7. Provide 20% additional space on the pipe rack for future piping. This space shall be continued and clear on each level for the full length of the rack. The width allocation may be split in two sections but not more than two.
8. Allow a continuous clear area of 4 meters high by 4 meters wide below main racks in process Units for maintenance access ways.
9. Pipe racks outside process areas shall have the following minimum overhead refinery/plant clearances: main roadway: 5 meters, access roads: 4.5 meters, railroads: 6.7 meters above top of rail.
10.Typical layout of pipe rack, for process plants depending on the number of process Units incorporated and the process complexities are given in Figures with reference descriptions as follow:
  • "Single Rack Type" layout, is suitable for small scale process complex consisting of two-three process Units. It is economical without requiring any large area.
  • "Comb Type" layout is recommended for use in process, complex consisting of three or more process Units. "Single Rack Type" in this case will not be suitable since separate maintenance and utility administration in normal operation will be difficult because of the utility and flare line which are placed on the common rack.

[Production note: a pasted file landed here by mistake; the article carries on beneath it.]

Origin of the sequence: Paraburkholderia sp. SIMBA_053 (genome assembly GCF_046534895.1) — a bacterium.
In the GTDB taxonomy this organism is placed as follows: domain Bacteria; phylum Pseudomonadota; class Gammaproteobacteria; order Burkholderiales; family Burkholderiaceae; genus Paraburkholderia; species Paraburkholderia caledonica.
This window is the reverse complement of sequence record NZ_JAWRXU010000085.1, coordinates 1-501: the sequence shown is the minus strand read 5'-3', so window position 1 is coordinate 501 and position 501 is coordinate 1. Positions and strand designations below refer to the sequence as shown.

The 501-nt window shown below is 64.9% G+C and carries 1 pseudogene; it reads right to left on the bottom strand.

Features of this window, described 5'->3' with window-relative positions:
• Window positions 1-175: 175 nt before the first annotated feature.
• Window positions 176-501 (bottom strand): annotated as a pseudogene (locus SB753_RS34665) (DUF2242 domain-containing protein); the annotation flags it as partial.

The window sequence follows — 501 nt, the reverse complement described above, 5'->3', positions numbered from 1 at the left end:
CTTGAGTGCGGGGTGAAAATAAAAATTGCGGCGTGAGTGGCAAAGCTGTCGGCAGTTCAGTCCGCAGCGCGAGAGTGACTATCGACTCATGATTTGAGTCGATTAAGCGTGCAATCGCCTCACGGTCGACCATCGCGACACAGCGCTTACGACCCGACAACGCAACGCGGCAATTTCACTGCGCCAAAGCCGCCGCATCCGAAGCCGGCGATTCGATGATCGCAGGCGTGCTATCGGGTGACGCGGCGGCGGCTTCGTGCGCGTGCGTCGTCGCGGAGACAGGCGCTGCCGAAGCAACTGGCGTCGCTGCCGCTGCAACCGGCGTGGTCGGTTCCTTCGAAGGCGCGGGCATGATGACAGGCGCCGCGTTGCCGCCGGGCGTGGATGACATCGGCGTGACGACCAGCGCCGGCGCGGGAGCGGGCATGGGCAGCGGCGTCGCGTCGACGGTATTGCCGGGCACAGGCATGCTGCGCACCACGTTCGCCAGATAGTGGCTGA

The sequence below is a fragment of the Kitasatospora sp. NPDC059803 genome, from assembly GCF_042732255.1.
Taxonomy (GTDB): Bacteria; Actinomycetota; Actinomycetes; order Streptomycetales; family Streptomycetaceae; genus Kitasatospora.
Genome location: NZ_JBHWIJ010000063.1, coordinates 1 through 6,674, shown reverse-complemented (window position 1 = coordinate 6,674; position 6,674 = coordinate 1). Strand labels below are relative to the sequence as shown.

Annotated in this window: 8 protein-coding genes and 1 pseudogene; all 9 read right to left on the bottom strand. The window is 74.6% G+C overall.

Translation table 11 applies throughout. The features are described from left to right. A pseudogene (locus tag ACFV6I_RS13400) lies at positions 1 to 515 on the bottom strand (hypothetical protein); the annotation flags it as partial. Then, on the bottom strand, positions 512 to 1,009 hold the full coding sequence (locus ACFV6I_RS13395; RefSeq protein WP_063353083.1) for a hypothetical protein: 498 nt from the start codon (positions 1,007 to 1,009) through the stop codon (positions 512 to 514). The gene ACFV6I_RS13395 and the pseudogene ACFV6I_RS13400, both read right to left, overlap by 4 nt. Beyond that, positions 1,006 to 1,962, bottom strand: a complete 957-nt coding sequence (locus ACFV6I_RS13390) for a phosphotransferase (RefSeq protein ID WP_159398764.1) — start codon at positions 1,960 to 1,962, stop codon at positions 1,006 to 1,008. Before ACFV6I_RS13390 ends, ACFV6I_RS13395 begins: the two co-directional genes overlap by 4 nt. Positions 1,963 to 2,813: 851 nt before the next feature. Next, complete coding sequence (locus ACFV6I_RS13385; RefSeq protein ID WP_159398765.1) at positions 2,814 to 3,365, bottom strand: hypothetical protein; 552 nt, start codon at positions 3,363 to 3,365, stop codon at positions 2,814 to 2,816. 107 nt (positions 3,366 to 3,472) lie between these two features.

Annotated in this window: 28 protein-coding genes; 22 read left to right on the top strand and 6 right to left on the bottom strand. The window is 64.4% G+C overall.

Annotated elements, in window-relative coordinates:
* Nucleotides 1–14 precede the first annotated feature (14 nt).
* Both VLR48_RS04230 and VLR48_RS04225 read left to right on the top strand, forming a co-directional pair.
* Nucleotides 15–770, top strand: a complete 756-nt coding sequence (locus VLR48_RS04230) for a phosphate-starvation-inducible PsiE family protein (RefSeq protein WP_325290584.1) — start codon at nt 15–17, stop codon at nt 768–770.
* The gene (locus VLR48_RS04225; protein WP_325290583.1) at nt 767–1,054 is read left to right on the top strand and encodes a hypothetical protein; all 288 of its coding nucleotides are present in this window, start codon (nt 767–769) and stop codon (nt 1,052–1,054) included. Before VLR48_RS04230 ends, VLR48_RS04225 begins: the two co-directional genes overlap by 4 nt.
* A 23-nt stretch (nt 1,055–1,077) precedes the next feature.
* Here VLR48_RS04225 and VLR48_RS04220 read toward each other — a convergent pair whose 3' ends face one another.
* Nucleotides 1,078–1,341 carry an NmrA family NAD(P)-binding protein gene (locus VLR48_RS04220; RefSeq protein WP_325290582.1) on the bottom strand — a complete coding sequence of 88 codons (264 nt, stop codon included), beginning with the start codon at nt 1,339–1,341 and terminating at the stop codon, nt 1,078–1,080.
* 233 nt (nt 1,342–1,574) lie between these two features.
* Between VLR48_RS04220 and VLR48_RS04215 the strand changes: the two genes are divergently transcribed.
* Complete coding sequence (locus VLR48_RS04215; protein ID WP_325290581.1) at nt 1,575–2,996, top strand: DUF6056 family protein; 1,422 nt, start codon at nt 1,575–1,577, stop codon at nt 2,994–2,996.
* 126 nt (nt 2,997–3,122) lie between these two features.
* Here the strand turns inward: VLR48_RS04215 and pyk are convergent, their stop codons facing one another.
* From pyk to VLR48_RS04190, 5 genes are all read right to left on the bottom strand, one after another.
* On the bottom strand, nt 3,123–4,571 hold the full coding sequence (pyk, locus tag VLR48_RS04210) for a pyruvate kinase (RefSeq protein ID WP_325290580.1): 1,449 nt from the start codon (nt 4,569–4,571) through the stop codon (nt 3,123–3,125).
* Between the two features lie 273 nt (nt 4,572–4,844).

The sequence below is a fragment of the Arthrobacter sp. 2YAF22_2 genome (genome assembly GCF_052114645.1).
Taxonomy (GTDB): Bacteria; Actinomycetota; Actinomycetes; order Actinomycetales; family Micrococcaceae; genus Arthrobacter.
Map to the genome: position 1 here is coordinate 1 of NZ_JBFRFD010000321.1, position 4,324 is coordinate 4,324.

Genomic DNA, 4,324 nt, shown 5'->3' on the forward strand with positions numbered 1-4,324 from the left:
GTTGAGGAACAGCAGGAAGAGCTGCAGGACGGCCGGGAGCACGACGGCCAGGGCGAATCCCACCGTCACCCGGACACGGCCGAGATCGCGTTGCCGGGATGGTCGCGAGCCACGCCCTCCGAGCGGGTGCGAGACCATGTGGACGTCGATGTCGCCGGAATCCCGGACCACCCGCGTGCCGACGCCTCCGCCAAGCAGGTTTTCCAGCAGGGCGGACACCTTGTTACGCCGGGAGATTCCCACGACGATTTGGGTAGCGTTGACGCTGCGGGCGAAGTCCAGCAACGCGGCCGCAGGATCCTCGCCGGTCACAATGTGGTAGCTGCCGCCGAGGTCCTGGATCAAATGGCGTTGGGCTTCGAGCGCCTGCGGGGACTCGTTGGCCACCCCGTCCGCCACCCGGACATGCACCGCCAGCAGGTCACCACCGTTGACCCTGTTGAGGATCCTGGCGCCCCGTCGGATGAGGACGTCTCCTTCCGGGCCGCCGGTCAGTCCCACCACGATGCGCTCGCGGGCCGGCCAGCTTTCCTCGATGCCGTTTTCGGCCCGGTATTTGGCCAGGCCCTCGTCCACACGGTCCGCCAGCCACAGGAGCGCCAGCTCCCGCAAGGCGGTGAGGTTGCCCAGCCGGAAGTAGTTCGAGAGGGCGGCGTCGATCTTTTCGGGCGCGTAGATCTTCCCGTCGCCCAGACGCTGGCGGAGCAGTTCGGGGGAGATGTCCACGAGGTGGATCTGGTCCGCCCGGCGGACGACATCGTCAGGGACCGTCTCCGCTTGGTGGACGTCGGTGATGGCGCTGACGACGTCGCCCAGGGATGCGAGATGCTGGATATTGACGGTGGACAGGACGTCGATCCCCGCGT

• "Double Comb Type" layout is an expansion of the "Comb Type" which is recommended for the use in large scale process complexes where five to ten process Units are to be arranged. This layout, can be conveniently utilized.
  • "U Type" layout is recommended to be used in case of process Units whose maintenance cannot be conducted separately, within the complex. This type can be regarded as an expansion of the "Single Rack Type". Even process complexes of this nature, can be regarded as one process Unit in the planning of their layout.
11.Location of pipe racks shall be in general agreement with the plot plan.
12.Overhead racks may contain more than one level. For steel pipe racks, the height of levels shall have one of the following elevations:
a. Main pipe racks : 4.60, 6.20, 7.80 m
b. Individual or secondary pipe rack: 3.80, 5.40, 7.00 m. In special cases for large size pipes or concrete pipe racks, the distance between the various floors may be increased.
13.Except for special cases, minimum width of pipe rack shall be 6 m. The width of pipe rack shall be designed to accommodate all pipes involved plus 20% space for future expansion or modification. Where the pipe rack supports air coolers, the preferred width shall be the width of air coolers.
14. In multi-level pipe racks, pipe carrying corrosive fluids shall be on the lower level, and utility lines should be at the upper floor. Large size or heavy weight pipes shall be located at the lower level and on extreme sides.
Layout of Control Room and Electrical Sub-Station
1. The control room and substation shall be located as close as possible to the plant equipment, maintaining a minimum distance from viewpoint of noise and safety requirements.